In a 2014 survey by Merritt Hawkins, 38 % of final year medicine residents reported that education loan repayment/forgiveness was a “major concern,” up from 12 % in 2006.4 Increased financial concern has been associated with poor health,5 and studies have found higher rates of burnout among resident physicians with greater educational debt.6 Federally sponsored loan repayment and loan forgiveness programs may provide relief to physicians as well as other professionals. The most touted repayment programs are income driven plans including Pay As You Earn, which allows graduates to pay a minimum of 10 % of their monthly discretionary income to loan repayment (see online Supplementary Table 1).7 All professional school graduates using Pay As You Earn can achieve loan forgiveness after 240 payments (or 20 years of payments); however, those employed at a public or non-profit entity can attain early forgiveness using the Public Service Loan Forgiveness (PSLF) program.8

The PSLF program was a recent policy response to growing education debt, and while not targeted specifically at medical education, has become increasingly popular among medical graduates. PSLF was established in the College Cost Reduction and Access Act of 2007 as a means for public sector and nonprofit enterprise employees to pursue educational loan forgiveness.9 Under PSLF, graduates are offered complete loan forgiveness after 120 qualifying monthly payments while employed at public or nonprofit institutions, including payments made during residency for most physicians. This program is widely available to physicians since approximately 75 % of U.S. hospitals are non-profit or public entities,10 and approximately 95 % of medical school loans from 2010 to 2013 are eligible for forgiveness under PSLF (see online Supplementary Figure 2). The first anticipated year of forgiveness from PSLF is in 2017, and a greater percentage of graduates with eligible loans are anticipated to reach 10 years of public service each year through 2020.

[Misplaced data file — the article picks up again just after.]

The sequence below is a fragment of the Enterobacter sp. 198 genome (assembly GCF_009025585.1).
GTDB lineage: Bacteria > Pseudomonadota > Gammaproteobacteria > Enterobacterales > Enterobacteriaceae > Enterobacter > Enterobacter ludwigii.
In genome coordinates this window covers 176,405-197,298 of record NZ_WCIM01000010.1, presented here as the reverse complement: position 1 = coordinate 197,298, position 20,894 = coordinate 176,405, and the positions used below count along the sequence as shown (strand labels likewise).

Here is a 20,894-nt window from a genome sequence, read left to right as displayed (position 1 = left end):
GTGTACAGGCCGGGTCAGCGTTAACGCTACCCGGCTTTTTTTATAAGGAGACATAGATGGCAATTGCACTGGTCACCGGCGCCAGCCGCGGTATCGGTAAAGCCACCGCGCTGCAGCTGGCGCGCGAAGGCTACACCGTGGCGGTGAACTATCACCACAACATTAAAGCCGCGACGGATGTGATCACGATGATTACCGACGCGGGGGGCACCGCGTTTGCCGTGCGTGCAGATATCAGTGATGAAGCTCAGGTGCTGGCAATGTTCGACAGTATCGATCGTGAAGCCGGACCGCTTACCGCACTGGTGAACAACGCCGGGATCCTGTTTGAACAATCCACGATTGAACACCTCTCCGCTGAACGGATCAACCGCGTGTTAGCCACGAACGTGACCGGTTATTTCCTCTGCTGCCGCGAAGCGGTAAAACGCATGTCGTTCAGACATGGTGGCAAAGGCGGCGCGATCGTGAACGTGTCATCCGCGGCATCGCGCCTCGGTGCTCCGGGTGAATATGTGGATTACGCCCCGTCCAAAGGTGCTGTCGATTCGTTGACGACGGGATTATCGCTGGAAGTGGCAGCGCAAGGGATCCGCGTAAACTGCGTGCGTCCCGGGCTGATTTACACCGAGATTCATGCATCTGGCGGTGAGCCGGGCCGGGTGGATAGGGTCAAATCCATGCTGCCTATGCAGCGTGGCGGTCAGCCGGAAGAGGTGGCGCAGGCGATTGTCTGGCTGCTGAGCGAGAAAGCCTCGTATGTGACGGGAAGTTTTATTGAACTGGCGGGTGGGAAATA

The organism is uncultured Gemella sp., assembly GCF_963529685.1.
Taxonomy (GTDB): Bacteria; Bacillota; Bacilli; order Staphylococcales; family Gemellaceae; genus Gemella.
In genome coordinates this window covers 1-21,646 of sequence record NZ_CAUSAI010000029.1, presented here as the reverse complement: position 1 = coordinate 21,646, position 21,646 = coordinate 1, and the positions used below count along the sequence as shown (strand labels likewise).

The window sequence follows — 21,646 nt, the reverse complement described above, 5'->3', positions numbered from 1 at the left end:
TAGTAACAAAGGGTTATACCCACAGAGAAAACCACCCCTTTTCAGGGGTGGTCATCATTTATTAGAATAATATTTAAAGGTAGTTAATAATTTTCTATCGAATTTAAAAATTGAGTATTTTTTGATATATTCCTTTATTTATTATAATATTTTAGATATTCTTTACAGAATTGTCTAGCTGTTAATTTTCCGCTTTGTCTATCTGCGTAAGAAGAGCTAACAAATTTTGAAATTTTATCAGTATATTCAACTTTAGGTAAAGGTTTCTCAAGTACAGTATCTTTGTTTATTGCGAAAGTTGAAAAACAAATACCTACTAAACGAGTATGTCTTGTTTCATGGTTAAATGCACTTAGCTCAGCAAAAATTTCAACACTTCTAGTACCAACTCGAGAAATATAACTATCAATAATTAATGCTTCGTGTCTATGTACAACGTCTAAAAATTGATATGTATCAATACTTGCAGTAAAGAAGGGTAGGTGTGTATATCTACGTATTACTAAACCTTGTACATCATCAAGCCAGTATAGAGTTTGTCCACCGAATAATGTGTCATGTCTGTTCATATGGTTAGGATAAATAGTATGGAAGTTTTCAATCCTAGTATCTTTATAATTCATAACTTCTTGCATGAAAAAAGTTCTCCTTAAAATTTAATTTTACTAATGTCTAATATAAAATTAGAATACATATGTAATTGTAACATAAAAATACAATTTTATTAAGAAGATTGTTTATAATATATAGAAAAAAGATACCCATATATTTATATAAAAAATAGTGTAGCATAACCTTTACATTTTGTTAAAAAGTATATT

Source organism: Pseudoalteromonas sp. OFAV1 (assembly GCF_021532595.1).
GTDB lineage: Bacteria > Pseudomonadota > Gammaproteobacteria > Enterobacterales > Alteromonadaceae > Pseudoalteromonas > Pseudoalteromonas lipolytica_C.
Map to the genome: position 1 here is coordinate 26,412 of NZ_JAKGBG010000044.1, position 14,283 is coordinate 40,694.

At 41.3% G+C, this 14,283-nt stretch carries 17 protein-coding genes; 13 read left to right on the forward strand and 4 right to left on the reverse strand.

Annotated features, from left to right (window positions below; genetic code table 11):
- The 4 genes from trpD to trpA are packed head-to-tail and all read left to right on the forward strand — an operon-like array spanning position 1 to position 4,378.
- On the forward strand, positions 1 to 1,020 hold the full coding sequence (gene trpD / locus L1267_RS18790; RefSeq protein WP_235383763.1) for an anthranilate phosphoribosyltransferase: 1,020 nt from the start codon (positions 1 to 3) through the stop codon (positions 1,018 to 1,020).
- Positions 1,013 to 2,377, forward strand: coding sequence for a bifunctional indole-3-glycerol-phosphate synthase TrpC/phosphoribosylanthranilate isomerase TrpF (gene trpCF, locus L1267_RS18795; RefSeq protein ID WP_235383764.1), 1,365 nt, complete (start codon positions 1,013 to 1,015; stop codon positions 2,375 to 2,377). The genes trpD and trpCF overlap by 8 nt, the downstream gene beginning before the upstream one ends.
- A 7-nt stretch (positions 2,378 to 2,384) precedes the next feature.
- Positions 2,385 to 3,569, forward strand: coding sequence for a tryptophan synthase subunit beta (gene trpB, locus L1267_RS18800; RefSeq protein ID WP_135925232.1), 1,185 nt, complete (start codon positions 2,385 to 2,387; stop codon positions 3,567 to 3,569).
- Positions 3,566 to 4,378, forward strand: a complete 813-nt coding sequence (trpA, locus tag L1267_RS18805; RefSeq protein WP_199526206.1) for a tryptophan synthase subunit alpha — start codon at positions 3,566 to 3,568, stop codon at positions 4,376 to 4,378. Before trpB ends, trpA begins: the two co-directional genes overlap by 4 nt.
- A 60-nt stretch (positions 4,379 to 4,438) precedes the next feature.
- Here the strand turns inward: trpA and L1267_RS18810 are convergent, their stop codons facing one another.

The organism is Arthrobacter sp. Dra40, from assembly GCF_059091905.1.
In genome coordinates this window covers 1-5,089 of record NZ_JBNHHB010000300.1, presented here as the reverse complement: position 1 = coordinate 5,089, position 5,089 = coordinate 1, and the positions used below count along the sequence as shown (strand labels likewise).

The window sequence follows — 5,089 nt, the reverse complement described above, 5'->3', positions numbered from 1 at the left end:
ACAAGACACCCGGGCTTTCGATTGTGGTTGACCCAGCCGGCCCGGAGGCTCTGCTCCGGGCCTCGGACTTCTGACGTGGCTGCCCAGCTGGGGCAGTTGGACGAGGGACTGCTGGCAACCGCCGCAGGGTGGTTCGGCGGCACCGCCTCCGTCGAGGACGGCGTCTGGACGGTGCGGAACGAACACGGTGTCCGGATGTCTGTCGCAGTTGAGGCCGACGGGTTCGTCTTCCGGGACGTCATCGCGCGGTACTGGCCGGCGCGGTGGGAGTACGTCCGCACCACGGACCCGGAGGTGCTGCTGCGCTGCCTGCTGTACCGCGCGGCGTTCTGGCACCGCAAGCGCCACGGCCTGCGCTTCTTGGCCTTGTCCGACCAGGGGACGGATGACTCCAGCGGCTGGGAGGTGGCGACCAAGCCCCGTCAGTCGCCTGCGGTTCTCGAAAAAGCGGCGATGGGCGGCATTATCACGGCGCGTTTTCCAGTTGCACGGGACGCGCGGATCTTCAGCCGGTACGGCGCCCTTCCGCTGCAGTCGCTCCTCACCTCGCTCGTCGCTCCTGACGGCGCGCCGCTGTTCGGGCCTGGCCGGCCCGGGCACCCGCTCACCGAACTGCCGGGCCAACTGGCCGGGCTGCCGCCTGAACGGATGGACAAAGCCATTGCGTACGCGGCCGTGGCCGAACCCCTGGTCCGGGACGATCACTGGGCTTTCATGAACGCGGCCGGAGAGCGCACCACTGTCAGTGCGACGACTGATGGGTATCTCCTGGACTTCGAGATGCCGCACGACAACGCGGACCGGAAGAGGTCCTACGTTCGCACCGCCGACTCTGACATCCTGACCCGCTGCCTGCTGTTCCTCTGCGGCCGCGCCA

Under PSLF, a young physician with $175,000 in educational debt who completed a three-year residency (e.g. internal medicine, pediatrics) and maintains employment at a nonprofit medical center with a $125,000 starting salary will be debt-free ten years after graduating medical school, and repay $100,000 loans with $234,000 in forgiveness.11 By comparison, if the same physician decided to forego PSLF, they would need to repay $2,000 per month (including payments made during residency), with payments at the end of ten years totaling $250,000. Therefore, in direct comparison to the standard repayment option, the PSLF program represents the potential for $150,000 in savings for the average primary care physician.

In response to concerns that PSLF will heavily subsidize lawyers, doctors, and other professionals, the President’s 2017 budget proposes limiting maximum loan forgiveness to $57,500.12 Congress and the administration typically make changes to federal student aid programs applicable only to new borrowers, and therefore, current and former borrowers are unlikely to be impacted.12 The proposed cap to PSLF is driven by fears that tuition increases will be paid by taxpayers rather than borrowers, leaving academic institutions with little incentive to rein in the costs of graduate education.13 Although the PSLF cap seeks to solve a substantial problem, the nation’s future physician workforce may be adversely affected.14